Why it's the new 'Great Depression'

Allan Sloan is a senior editor-at-large at Fortune

TEXT OF INTERVIEW

Scott Jagow: The government stepped in to bail out Wall Street. Now, it's gonna try to exact a price for that. This morning, Treasury Secretary Henry Paulson will reveal a plan for a whole new layer of financial regulation. It's being called the biggest overhaul since the Great Depression.

What we know about the plan so far is that the Federal Reserve would have broad new powers.
The Fed could examine the books of any institution that might pose a threat to the stability of the financial system. Paulson's plan also calls for a new agency to oversee the nation's banks and credit unions. Some Democrats in Congress are also working on different plans for regulation.

Let's bring in Allan Sloan of Fortune Magazine. Allan has a special report in the new issue of the magazine calling for more regulation himself and explaining why in some ways, the government is acting like the Great Depression is upon us. Allan, why is that?

Allan Sloan: The Fed is definitely afraid of the possibility of worldwide financial meltdowns. There are certain eerie similarities between what's happening now and what happened in 1929. And Ben Bernanke, who's the head of the Fed, was an academic who for years studied the Great Depression. And, you know, I think somewhere in his neurons he's made a decision saying the names "Bernanke" and "Depression" will never be linked, and he's being extremely aggressive and doing what he can to deal with this.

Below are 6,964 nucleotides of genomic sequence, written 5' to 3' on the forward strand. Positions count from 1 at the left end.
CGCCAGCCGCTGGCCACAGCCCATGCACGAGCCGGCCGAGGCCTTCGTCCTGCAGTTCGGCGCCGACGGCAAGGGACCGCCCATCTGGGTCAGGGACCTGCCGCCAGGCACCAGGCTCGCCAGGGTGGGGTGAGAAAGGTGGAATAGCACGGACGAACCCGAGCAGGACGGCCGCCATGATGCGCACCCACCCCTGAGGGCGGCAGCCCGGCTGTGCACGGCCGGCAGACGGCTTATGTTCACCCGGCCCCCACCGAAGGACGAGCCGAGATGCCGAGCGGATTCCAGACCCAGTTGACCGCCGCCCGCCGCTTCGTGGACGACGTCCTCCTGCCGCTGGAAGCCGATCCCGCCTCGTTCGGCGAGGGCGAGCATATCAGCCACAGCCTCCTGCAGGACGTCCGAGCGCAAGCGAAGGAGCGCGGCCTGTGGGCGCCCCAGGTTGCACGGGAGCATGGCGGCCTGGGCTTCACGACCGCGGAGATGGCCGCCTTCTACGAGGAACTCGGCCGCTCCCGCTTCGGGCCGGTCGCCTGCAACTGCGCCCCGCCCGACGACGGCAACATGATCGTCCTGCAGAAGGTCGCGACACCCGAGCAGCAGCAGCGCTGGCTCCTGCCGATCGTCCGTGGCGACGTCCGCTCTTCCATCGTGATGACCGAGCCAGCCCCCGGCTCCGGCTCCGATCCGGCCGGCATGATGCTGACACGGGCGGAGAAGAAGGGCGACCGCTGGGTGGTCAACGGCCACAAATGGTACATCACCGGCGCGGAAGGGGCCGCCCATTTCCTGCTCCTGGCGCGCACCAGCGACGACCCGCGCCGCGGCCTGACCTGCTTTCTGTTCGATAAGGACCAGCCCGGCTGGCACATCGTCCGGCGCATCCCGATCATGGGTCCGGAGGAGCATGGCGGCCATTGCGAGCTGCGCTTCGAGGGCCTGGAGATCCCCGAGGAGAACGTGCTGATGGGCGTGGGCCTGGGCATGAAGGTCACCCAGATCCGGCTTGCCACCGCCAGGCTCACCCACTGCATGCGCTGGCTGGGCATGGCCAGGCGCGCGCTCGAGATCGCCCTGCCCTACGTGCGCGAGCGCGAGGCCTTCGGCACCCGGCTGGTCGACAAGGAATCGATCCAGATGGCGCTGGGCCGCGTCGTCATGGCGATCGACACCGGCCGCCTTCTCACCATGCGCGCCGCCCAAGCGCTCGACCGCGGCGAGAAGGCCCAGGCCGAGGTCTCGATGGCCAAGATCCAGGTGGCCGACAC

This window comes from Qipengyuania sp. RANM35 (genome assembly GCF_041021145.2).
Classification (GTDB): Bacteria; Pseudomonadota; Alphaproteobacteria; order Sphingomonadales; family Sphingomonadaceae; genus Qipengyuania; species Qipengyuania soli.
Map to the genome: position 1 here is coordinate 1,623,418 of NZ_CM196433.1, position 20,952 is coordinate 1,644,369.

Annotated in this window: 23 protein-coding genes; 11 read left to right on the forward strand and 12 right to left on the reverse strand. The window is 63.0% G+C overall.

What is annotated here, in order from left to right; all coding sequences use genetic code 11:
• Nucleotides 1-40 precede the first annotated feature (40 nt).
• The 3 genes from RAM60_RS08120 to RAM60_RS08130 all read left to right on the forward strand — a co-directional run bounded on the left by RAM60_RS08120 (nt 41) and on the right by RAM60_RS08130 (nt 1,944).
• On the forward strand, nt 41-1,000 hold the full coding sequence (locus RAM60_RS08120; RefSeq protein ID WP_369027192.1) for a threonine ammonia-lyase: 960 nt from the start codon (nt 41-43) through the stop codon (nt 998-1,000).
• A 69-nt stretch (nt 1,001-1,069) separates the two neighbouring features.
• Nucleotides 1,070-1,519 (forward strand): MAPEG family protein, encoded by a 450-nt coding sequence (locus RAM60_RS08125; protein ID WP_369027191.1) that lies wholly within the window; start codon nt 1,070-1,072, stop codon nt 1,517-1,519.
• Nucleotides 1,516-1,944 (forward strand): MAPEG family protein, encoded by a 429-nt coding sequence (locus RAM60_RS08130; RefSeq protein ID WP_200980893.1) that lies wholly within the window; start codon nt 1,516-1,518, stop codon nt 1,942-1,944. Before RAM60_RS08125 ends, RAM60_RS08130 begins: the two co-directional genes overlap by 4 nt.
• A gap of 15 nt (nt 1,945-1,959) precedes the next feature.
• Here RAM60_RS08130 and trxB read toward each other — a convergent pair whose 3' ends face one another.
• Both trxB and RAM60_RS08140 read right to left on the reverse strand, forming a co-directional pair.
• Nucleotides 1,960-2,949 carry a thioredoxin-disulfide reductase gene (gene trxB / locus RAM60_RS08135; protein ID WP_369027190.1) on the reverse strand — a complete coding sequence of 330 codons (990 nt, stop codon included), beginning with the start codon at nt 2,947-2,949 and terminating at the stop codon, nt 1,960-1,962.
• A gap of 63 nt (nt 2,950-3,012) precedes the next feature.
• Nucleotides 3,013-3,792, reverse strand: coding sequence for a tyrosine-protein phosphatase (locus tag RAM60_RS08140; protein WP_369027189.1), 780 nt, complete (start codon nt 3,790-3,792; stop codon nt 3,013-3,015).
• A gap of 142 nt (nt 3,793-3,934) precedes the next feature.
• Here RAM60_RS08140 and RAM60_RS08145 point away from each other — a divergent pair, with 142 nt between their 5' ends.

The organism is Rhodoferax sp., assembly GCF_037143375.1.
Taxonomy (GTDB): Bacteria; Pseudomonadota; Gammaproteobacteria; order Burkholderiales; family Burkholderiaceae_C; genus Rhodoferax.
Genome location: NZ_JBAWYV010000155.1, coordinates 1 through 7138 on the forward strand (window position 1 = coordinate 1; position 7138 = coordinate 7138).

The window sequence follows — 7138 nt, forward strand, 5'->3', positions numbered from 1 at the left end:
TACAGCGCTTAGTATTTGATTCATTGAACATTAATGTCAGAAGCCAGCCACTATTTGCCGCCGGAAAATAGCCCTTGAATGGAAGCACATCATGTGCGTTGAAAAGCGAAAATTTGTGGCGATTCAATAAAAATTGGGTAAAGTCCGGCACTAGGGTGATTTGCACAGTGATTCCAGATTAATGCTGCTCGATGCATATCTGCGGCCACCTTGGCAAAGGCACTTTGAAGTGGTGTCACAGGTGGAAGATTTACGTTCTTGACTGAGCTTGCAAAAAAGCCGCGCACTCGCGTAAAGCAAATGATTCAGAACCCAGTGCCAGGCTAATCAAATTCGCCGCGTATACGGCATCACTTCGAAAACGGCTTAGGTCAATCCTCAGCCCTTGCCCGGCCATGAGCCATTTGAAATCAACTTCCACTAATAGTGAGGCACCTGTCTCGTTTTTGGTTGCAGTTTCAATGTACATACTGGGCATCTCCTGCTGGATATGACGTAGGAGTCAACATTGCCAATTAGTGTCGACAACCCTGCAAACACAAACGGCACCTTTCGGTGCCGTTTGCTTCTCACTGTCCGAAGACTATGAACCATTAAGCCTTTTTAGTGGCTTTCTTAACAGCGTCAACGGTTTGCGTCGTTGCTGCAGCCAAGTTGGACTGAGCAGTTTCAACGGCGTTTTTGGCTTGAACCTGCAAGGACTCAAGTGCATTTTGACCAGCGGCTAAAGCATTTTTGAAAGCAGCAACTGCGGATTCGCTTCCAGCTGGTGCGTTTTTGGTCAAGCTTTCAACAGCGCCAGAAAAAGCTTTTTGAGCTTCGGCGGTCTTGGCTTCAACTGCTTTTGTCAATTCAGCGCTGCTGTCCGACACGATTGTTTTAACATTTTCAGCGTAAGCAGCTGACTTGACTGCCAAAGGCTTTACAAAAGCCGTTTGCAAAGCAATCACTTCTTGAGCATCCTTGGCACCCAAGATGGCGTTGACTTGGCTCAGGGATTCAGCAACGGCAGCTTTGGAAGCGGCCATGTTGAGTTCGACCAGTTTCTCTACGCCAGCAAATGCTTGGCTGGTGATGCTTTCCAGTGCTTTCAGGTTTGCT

Jagow: Well in this report, Allan, you say that you're more nervous about the world financial system than you've been in 40 years of covering business and markets. Briefly, can you tell me why?

Sloan: Because every time you look around, some new thing you've never heard of appears, which we're calling "whack-a-mole" problems -- you think you have one down, the others appear. These institutions, the big financial institutions worldwide, are so linked that if any one of them goes, it's incredible mess, it's very, very creepy. And as you know, I'm generally optimistic about life and I think we'll get through this, but you don't have to be Bernanke to be worried.

Jagow: Yeah, obviously, and a lot of people are worried. What is one to do?

Sloan: Well, what you're supposed to do is the thing we talk about all the time, which is live beneath your means. You gotta be calm, you gotta remember what it is you're trying to do, and you have to try very, very hard in this market not to be vulnerable.

Jagow: All right, Allan Sloan from Fortune Magazine. Thanks as always.

Sloan: You're welcome.

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